Cultural Transmission, Education & Revitalization through Kanien’kehá:ka (Mohawk) Social Song & Dance: The Travelling Troupe of the Native North American Travelling College

“Our songs and our dances carry our people through these changing times and remind us all of the true meaning behind being an Onkwehon:we (Original Human Being). Singing and Dancing is a medicine and is one of the many forms of expressing our thankfulness for all of creation, which is the basis of our ways of life. We acknowledge the long line of people who still today continue to carry on our traditions and ways of life, so that it may pass on to the next seven generations.”  — Corey (Shatekaronhioton) Fox, Donovan Thompson (Tehoniehtaronweh) and Tina Square (Karahkwino), 2017.

The Native North American Travelling College (NNATC) is a community-based educational institution based in the Haudenosaunee (Kanien’kehá:ka / Mohawk) community of Akwesasne, which straddles the Canada-US border and the provincial/state boundaries of New York, Ontario and Quebec. The work of the College began in 1969, when its founder, Ernie (Kaientaronkwaken:ha) Benedict, loaded his VW van with musical instruments, traditional clothing, books and cultural artifacts of his community of Akwesasne and hit the road with the goal of educating neighbouring non-Native individuals, communities and educational institutions about traditional Kanien’kehá:ka culture and lifeways. Ernie’s vision, and that of those who followed in his footsteps, was to teach about contemporary Mohawk culture in order to bolster pride in community members while also fostering a better understanding of Mohawk people within the local non-Native population to counteract racist stereotypes. As part of its programming, the NNATC hosts traditional teaching sessions and cultural workshops, an annual children’s powwow, and Friendship Days; additionally, a travelling troupe of musicians and cultural educators, mostly led by young people, travel outside of the community to share and teach about Mohawk knowledge and expressive culture. Since its inception, the Native North American Travelling College has grown to include a roster of over 300 employees and cultural educators who continue to fulfil the vision of its founder, responding to shifting political, cultural and social contexts around them and within their community.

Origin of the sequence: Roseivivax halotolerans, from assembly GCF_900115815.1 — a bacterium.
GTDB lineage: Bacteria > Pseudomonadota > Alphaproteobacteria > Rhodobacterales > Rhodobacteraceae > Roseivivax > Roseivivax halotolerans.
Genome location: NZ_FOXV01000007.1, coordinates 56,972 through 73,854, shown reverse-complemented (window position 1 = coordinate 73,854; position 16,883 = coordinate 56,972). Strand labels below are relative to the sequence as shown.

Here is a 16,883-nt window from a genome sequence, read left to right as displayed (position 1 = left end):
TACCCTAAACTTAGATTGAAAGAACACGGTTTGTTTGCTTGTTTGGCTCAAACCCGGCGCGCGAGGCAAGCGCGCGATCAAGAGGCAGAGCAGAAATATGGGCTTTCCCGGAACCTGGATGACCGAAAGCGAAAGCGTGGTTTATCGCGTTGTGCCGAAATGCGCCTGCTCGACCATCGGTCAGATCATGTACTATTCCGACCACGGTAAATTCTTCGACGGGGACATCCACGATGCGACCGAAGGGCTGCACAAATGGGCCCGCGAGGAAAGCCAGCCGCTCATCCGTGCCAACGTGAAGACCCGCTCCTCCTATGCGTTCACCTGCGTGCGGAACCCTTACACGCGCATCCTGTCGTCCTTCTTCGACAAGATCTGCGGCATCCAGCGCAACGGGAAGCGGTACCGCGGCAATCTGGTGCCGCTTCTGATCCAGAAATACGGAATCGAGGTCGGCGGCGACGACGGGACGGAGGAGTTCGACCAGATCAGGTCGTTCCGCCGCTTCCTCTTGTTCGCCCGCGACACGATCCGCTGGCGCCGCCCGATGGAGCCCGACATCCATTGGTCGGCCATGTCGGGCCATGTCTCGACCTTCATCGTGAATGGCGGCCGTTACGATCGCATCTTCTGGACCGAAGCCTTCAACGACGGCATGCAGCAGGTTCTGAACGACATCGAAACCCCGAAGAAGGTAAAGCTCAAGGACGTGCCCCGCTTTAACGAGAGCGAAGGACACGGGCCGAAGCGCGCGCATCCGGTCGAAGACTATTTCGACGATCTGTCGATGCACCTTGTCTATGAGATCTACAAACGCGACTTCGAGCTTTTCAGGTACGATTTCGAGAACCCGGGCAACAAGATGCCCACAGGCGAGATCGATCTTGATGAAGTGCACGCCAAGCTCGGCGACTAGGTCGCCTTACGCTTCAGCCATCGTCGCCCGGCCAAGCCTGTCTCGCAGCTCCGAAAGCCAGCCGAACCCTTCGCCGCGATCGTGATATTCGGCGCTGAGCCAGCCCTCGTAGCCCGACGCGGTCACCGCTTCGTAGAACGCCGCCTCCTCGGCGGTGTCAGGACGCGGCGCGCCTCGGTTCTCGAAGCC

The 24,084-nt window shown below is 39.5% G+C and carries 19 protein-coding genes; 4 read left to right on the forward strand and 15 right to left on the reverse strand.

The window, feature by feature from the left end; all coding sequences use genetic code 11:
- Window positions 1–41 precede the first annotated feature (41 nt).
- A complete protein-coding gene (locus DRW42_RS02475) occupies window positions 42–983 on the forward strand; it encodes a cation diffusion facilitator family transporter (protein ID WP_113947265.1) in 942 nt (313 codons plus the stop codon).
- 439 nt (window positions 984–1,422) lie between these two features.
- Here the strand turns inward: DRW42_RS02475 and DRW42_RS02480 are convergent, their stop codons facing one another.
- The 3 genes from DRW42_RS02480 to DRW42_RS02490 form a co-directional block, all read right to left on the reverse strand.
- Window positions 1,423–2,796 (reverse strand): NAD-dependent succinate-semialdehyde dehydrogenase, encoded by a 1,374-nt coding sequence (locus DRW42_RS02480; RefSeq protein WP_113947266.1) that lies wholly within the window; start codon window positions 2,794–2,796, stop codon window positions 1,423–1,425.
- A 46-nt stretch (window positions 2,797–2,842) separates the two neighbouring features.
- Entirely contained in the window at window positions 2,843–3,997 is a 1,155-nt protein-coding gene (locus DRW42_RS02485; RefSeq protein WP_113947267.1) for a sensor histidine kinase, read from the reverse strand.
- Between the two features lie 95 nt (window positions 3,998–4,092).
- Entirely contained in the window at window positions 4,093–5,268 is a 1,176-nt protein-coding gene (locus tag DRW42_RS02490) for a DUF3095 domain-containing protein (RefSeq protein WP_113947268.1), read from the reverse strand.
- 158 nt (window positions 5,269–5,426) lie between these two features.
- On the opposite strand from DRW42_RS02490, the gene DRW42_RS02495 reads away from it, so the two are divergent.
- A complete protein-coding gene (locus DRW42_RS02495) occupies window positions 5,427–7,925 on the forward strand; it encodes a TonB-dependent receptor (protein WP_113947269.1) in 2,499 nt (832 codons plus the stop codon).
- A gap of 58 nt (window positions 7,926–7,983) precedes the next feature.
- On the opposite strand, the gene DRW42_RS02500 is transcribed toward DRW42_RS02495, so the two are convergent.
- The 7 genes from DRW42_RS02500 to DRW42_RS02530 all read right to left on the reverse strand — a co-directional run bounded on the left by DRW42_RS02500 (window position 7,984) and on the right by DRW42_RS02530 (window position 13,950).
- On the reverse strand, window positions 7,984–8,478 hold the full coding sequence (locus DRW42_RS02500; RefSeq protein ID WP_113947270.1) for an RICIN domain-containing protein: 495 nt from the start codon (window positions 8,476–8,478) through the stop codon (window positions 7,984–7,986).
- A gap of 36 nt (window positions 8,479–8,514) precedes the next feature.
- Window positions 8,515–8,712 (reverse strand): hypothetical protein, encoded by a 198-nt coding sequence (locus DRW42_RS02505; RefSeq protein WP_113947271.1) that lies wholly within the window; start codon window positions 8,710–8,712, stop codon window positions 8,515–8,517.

Music and dance are integral to the work of the travelling troupe, as they regularly teach Kanien’kehá:ka social songs and dances as a means of bridge building and cultural awareness. Over the course of its history, the NNATC has created an archive of their workshops and presentations, and they continue to offer culturally-relevant training to local schools, businesses, and community associations. Complementing this hands-on work of the College is their wide range of publications on traditional teachings, social song and dance, lacrosse, and other culturally meaningful topics (e.g., Mitchell 1984/2017, Fox et. al 2017, Porter 1983).

This project examines the mandate, activities and personnel involved with the NNATC programming over its 50-year history to illustrate the role that the music and dance workshops have in promoting community pride and a non-native awareness of and in Kanien’kehá:ka culture.

Based on collaborative research with current and past staff and travelling troupe members, this project explores the music and dance selections of the travelling troupe, the teachings associated with those selections, and it argues that this programming reinforces the mandate of the College in teaching about, celebrating and revitalizing Kanien’kehá:ka traditional knowledge and culture. This research seeks to demonstrate the “purposeful action orientation of Indigenous tradition” (Diamond 2019, 240), examining the ways in which traditional Mohawk social song and dance encompass and reinforce the principles guiding Haudenosaunee sovereignty, world view, and governance. Examining the history and programming of the NNATC will demonstrate how their work is not only a response to settler colonialism but also serves for community-focused retention and reinforcement of Kanien’kehá:ka culture and identity.

This proposed project responds to Dylan Robinson’s call for scholarship to “go beyond merely describing the contemporary aesthetics of Indigenous cultural practices and question when and how ontologies of Indigenous song continue to be articulated, renegotiated, and transformed in contemporary artistic media.” Indigenous artistic practices are often intended to serve purposes beyond aesthetic pleasure and entertainment (Levine 2019, 10), and as Robinson argues, “to study Indigenous ontologies of expressive practice is to study how those practices and their components (oration, regalia, dance, song, ceremony, storytelling) serve functional purposes other than the equivalent Western forms of artistic expression” (2019, 223). Examining the “purposefulness” of the programming of the travelling troupe of the NNATC will reveal deeper intentions and self-representations of Kanien’kehá:ka musicians and cultural educators, the dances’ and songs’ relationship to traditional governance practices, and the intergenerational transmission and valuing of culture.

For further information contact: Dr Anna Hoefnagels or Dr Kahente Horn-Miller